A byword is commonly associated to Boy Parts, Eliza Clarke's debut novel:
I scan my bookshelf. I look at my Goodreads account. It is sad, but true: the furthest north I have been in literary terms is Leicester, via the Adrian Mole series. Boy Parts' main character Irina Sturges would probably count it as London.
Oh, Irina. You grip me by the heart with your long-fingered, acrylic-tipped-hands.
Something about this novel feels familiar yet mysterious. The main character and I speak the same language, shop at the same supermarket chain, laugh at the same queerbaiting Hackney art shows, grew up heavily online in the 2000s. On the other hand, while reading it I ended up with search engine queries like 'Newcastle average rent' (How can she afford a house and a studio?), 'Geordie accent what does it sound like', 'salo 120 days of sodom', 'youngest turner prize' and 'bleach blood residue'. Boy Parts feels hashtag-relatable for the audience that regularly captures images of themselves and others and displays them for the world to see, the audience that tries on roles and characters in and out of bed, but then spins this relatability and familiarness into a funhouse mirror.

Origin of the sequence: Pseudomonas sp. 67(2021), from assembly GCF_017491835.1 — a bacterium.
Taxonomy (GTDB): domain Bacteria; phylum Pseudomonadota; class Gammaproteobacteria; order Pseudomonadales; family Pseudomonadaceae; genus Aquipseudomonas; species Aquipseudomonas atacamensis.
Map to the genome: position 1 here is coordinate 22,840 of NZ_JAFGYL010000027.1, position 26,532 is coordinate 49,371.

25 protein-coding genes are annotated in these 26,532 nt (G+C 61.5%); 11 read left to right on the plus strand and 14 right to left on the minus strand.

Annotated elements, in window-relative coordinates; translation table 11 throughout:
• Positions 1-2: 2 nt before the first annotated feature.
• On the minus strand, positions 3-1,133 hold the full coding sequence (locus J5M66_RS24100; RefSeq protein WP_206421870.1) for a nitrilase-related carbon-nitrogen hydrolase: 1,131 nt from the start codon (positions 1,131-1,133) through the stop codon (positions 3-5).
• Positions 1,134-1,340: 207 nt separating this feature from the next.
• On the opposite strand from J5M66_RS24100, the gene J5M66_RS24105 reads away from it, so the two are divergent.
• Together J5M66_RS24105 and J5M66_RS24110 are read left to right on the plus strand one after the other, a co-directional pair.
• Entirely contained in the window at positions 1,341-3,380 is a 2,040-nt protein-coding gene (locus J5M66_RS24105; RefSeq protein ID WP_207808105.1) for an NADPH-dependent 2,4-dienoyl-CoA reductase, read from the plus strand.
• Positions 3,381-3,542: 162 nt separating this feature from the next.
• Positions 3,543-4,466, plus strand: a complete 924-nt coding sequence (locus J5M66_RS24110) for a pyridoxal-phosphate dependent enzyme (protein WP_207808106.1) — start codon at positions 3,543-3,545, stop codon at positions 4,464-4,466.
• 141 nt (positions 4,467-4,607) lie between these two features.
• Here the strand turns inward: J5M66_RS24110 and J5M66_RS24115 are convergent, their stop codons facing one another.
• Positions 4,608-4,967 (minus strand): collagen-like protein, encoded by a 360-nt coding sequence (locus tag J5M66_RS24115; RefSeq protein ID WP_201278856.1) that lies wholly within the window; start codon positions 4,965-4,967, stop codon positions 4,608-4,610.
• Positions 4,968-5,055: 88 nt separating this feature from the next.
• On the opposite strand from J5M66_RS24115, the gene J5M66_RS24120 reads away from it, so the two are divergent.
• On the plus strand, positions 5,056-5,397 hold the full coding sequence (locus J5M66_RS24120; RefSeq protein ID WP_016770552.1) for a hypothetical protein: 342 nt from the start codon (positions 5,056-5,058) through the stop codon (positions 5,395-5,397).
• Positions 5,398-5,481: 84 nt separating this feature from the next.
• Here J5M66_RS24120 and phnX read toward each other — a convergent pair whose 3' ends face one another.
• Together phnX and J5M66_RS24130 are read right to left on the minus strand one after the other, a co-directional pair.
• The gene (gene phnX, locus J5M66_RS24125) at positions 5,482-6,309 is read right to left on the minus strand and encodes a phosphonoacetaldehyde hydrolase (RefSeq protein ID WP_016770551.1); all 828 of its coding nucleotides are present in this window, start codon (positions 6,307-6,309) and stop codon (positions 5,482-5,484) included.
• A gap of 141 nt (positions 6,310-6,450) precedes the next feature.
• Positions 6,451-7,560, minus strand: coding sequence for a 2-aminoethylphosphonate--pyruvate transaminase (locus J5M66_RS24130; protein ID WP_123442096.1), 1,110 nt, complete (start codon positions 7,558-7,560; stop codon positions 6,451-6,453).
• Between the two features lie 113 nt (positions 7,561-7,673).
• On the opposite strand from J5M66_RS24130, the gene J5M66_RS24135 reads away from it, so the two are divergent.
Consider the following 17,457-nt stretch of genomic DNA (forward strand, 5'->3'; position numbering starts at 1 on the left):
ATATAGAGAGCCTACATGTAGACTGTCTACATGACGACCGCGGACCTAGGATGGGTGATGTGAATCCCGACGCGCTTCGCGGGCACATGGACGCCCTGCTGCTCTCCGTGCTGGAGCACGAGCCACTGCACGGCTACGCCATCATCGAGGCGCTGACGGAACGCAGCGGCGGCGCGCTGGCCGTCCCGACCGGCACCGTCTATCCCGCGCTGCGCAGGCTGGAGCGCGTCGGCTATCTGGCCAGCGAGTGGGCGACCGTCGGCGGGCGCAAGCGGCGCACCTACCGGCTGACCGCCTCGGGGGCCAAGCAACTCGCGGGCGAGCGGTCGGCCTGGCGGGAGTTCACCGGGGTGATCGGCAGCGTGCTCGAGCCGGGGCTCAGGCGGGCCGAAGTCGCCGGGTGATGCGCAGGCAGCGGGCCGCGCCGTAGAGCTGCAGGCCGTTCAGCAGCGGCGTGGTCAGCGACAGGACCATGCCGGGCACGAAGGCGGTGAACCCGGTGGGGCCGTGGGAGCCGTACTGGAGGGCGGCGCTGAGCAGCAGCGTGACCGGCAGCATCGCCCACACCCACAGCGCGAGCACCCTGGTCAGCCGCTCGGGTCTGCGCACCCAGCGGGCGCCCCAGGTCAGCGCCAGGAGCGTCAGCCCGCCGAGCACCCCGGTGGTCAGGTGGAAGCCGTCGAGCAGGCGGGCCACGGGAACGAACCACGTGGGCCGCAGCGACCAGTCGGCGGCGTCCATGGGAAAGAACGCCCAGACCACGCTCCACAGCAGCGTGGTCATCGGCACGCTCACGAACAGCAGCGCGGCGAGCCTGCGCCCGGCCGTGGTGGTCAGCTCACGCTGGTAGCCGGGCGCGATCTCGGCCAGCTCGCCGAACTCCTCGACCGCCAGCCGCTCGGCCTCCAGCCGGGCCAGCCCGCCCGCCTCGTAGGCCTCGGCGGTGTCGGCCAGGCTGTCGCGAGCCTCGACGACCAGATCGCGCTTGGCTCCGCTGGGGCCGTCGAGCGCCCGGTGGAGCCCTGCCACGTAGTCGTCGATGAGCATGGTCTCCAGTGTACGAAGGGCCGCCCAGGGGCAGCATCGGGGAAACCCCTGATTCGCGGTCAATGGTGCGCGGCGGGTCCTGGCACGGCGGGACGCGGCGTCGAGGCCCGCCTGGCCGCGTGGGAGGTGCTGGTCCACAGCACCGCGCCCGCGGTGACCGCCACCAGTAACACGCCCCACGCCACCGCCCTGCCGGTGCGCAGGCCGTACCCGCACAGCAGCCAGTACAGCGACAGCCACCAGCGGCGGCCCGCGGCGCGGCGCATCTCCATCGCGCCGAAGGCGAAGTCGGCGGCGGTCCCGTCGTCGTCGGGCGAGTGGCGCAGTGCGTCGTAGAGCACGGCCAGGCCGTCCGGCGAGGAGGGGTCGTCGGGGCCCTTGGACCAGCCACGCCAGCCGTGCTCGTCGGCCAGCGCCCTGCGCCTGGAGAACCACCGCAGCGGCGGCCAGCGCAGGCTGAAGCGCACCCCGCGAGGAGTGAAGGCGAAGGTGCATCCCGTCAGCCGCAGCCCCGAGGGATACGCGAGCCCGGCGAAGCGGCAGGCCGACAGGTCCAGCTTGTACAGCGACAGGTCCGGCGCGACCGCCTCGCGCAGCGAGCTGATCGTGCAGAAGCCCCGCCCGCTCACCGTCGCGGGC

In the vein of Alissa Nutting's Tampa, Ottessa Mosfegh's My Year of Rest and Relaxation or dare I say, Gone Girl, Boy Parts is a spit-out-your-tea, young, English twist on the ‘pretty girls behaving badly’ novel. We all love to hate and hate to love female characters who are definitely attractive, and even worse, know it. I actually highlighted every time Irina mentions someone looking at her chest. It's not a rare occurrence.
"I can't imagine a jury taking against me either; people always conflate beauty with goodness. I'm more Mae West than Rose."
Irina, the anti-heroine and unreliable narrator, is a tall, ginger Priscilla Presley lookalike from Newcastle. A 28-year-old with a MA in Fine Arts, she works some hungover shifts in a city centre bar, where an altercation with a patron gives her by law a six-week sabbatical. This was no regular bar brawl—the attacker discovered explicit photos of her teenage son taken by Irina (she always asks for ID, but alas, he gave his older brother's). You see, boredly mixing Old Fashioneds for London transplants isn't the only way she makes money, and snorting various powders in Bigg Market toilets isn't the only way she gets her kicks: she collects increasingly shocking horror films and hunts down men with unconventional looks ("I'm a broad church," she says) to pose as models for her photography. She then sells the prints to anonymous big spenders with a taste for naked male flesh.
All this hard work finally pays off when it lands her a spot at a trendy London art gallery, which forces her—and us, the wide-eyed readers—to sort through her boxes with all of her art and memories attached. As every little celluloid bit of her unravels, questions popped into my head: on art, on consent, on bad things happening to bad people, on beauty. Would I feel the same way if genders were reversed?
“'This is also where I met Flo; where I caught the social equivalent of a nasty case of herpes, if you will.'”